Study Shows Methane in North Texas Water Wells Is Natural, Not from Fracking
Thursday, March 09, 2017
A new peer reviewed study from the University of Texas found that methane in well water from Parker County and Hood County is naturally occurring, and not a result of fracking in North Texas’ Barnett Shale. Notably, the Parker-Hood Cluster has been at the center of the debate on methane contamination from hydraulic fracturing for years, but this finding solidly puts to rest any activist claims that fracking was involved.
Using samples from 479 wells in 12 counties across the Barnett Shale, researchers concluded that high levels of methane found in groundwater sources were “probably from shallow natural gas deposits, not natural gas leaks caused by hydraulic fracturing operations in the underlying Barnett Shale.”
This finding builds on research released early last year, which found that methane in Parker County well water was “likely natural,” a conclusion that the Texas Railroad Commission (RRC) also reached during its 2014 investigation. As the latest study points out:
“In the following discussion, we show that the overall body of evidence that is, sampling results aided by earlier observations, strongly suggests a natural origin for the dissolved methane in the Parker-Hood cluster.”
To assess possible sources, researchers examined major ions and carbon isotopes present in the water, as well as well depth and the locations of each well.
The researchers concluded that there are plenty of natural explanations for the methane concentrations:
“Trying to prove a negative in the context of this study, that is, that no oil or gas well ever leaked natural gas is impossible; however, if a leak occurred, it was small enough not to noticeable alter the natural system. In other words, there is no need to invoke gas leakage to explain field observations. Structural and stratigraphic features explain the presence of thermogenic methane in shallow groundwater.”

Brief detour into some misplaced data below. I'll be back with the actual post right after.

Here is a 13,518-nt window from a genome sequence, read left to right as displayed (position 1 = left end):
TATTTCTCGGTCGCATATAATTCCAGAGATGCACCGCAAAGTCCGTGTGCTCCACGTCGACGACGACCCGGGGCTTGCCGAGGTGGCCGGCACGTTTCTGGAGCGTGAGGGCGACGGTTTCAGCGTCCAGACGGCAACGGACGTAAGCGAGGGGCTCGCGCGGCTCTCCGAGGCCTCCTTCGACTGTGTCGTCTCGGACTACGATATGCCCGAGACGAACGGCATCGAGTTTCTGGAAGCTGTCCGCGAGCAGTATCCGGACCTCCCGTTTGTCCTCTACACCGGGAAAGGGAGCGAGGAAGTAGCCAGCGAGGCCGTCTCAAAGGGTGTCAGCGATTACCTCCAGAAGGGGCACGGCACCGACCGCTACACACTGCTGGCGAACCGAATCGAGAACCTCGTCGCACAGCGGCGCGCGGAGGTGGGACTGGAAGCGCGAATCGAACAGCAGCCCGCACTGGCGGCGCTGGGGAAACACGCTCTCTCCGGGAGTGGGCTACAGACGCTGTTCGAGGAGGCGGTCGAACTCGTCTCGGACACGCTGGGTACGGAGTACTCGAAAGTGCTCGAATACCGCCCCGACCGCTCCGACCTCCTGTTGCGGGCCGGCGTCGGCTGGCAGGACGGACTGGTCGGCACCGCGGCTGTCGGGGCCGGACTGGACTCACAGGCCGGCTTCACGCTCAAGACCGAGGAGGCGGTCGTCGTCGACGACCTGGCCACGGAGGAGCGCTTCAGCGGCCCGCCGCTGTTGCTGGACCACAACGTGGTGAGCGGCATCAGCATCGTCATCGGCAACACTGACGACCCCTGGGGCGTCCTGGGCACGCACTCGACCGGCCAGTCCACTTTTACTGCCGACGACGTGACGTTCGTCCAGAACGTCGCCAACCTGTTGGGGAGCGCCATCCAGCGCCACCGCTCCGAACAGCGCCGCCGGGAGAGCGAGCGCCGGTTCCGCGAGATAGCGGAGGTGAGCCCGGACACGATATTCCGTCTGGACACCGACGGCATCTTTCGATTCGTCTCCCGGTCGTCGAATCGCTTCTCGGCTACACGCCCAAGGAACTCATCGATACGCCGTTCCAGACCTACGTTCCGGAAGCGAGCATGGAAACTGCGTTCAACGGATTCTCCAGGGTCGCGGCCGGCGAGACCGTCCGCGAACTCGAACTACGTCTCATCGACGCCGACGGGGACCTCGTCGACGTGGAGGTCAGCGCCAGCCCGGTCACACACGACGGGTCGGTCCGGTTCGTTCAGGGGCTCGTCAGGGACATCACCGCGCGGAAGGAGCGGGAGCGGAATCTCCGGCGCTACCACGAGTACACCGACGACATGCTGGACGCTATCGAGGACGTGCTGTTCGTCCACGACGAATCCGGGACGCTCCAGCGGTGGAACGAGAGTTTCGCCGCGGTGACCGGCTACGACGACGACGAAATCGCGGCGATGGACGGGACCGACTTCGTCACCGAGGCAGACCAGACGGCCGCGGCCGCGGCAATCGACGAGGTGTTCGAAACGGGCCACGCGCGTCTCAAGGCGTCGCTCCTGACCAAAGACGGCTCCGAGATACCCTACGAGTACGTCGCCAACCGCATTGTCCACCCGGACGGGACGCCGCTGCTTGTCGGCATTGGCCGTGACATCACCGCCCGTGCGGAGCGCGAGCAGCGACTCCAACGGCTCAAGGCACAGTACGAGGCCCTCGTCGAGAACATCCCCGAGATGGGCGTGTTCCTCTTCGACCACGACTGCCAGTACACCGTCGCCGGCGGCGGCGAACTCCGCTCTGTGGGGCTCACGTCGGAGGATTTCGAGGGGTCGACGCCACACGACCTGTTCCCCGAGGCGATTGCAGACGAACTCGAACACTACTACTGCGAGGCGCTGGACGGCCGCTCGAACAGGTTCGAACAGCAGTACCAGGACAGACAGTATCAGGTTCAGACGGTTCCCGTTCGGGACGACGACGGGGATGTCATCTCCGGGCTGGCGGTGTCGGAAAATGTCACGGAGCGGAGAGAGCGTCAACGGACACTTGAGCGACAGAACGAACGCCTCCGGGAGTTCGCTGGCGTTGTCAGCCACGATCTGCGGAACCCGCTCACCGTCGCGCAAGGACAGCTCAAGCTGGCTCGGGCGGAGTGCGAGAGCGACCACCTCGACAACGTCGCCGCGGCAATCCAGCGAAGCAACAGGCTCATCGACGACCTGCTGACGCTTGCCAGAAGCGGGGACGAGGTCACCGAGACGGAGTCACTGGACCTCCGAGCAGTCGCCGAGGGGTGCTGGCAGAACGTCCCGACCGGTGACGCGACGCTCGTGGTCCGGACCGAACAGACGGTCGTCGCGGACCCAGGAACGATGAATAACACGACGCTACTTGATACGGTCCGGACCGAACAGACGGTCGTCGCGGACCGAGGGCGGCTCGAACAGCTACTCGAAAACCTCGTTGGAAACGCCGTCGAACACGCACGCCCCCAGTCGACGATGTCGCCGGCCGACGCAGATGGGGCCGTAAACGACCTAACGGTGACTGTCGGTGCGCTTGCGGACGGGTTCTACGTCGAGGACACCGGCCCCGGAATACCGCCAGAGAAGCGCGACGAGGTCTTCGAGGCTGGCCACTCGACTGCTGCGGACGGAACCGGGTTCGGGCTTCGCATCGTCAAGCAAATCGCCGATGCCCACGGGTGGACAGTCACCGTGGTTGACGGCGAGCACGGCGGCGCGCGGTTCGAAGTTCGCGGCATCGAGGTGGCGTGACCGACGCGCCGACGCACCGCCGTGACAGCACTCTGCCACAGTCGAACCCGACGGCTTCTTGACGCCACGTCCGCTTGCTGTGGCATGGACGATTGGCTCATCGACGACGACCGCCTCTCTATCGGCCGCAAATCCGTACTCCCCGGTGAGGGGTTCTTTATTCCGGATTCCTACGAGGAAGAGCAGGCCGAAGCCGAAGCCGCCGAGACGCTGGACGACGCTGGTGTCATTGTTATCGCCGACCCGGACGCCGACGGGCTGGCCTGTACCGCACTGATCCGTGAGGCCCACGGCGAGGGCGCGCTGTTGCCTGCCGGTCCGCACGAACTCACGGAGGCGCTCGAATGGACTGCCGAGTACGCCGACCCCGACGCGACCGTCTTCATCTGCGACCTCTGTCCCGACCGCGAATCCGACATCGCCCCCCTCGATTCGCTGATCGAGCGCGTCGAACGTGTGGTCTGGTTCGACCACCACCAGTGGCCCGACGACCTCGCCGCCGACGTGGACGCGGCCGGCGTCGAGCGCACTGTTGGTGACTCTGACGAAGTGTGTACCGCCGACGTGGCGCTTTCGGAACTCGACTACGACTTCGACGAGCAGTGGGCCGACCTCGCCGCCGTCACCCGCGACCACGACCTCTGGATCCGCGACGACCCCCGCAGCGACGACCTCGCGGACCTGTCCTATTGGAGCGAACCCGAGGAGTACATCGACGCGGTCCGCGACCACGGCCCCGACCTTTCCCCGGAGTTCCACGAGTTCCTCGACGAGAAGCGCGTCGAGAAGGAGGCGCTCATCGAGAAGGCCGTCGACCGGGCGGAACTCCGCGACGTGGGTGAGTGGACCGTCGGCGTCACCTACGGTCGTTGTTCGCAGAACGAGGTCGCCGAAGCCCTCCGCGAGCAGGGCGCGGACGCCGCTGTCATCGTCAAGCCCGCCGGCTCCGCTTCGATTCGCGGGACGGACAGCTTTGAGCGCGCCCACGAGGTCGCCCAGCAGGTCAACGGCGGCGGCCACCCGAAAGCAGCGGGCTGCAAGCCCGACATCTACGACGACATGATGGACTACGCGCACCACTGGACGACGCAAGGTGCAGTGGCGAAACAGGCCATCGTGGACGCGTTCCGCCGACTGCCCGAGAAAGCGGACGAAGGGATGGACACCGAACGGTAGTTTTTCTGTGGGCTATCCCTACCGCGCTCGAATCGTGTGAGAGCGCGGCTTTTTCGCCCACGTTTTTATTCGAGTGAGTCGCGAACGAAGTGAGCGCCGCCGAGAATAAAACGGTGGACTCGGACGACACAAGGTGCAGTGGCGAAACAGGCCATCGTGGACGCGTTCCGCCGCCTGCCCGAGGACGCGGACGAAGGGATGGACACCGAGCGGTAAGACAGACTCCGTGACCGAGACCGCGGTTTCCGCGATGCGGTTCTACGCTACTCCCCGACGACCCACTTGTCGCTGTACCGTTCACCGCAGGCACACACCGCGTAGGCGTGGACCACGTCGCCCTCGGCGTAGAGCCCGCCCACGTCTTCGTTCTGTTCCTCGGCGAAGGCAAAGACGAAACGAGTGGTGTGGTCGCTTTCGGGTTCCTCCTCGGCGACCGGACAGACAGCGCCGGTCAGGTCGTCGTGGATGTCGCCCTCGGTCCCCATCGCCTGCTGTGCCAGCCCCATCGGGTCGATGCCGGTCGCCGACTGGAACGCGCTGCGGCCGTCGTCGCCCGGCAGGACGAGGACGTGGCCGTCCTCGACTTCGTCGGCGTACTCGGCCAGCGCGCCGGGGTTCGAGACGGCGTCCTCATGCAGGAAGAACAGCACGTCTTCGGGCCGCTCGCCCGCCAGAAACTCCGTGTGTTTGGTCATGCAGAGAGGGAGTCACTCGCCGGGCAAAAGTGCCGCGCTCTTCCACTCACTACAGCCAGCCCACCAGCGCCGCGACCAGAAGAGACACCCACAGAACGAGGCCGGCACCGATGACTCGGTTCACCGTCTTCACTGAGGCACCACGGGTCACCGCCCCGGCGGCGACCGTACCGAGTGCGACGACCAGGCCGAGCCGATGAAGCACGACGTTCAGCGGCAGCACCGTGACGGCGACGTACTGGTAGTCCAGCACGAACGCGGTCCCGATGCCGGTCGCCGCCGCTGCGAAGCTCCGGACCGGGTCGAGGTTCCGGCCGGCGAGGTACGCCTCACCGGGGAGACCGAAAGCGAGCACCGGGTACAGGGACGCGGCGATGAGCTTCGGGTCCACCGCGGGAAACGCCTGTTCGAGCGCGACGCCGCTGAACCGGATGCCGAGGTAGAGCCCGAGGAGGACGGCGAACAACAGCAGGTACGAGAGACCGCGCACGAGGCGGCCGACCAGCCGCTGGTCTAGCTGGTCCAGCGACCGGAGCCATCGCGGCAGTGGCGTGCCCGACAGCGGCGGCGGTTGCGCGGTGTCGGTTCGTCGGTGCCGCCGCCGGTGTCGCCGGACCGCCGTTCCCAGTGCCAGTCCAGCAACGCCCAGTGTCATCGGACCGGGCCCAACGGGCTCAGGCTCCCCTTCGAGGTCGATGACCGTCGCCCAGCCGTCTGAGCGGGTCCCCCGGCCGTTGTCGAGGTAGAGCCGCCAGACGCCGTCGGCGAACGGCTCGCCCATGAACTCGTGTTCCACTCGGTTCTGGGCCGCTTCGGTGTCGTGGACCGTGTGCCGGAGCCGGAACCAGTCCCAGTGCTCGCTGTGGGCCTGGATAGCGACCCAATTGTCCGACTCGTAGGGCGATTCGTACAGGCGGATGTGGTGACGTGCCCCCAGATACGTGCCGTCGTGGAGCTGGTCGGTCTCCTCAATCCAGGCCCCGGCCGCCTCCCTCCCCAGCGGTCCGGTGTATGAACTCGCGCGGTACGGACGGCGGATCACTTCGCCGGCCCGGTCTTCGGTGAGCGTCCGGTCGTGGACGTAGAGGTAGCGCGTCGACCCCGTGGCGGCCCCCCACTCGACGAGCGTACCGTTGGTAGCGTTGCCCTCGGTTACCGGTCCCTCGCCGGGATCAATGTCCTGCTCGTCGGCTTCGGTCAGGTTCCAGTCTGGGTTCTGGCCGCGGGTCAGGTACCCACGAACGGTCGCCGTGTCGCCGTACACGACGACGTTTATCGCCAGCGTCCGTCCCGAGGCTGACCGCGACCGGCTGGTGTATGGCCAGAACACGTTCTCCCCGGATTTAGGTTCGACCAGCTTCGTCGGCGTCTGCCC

The study also notes that there is “no correlation” between water wells with high levels of dissolved methane and their proximity to hydraulically fractured wells. From the UT news release:
“In addition to chemical evidence, the researchers found a strong correlation between water well proximity to the Strawn Group and high methane levels.There is no correlation between high-methane wells and the distance to the nearest hydraulically fractured wells.”
Of the possible sources, the researchers conclude that the methane is most likely from shallow zones such as the Strawn formation – which is not used for natural gas development – as opposed to the Barnett Shale. According to the study:
“In particular, the noble gas content shows a long geological interaction with the Strawn sediments. The dissolved gas does not originate directly from the Barnett Shale, but rather from the Strawn accumulations charged from the Barnett Shale.”
Researcher J.P. Nicot explains how contamination through such a pathway could take place, stating:
“Over geologic time, methane has accumulated into these shallower reservoirs…These fresh-water well are very close to these shallower reservoirs and may be the source of the methane."
Overall, the evidence from this latest study, as well as findings from previous reports and investigations, overwhelmingly supports the conclusion that methane found in Parker and Hood County water wells is naturally occurring.
Environmental activists have claimed dissolved methane in this region is “proof” of contamination from fracking. But scientific data show otherwise.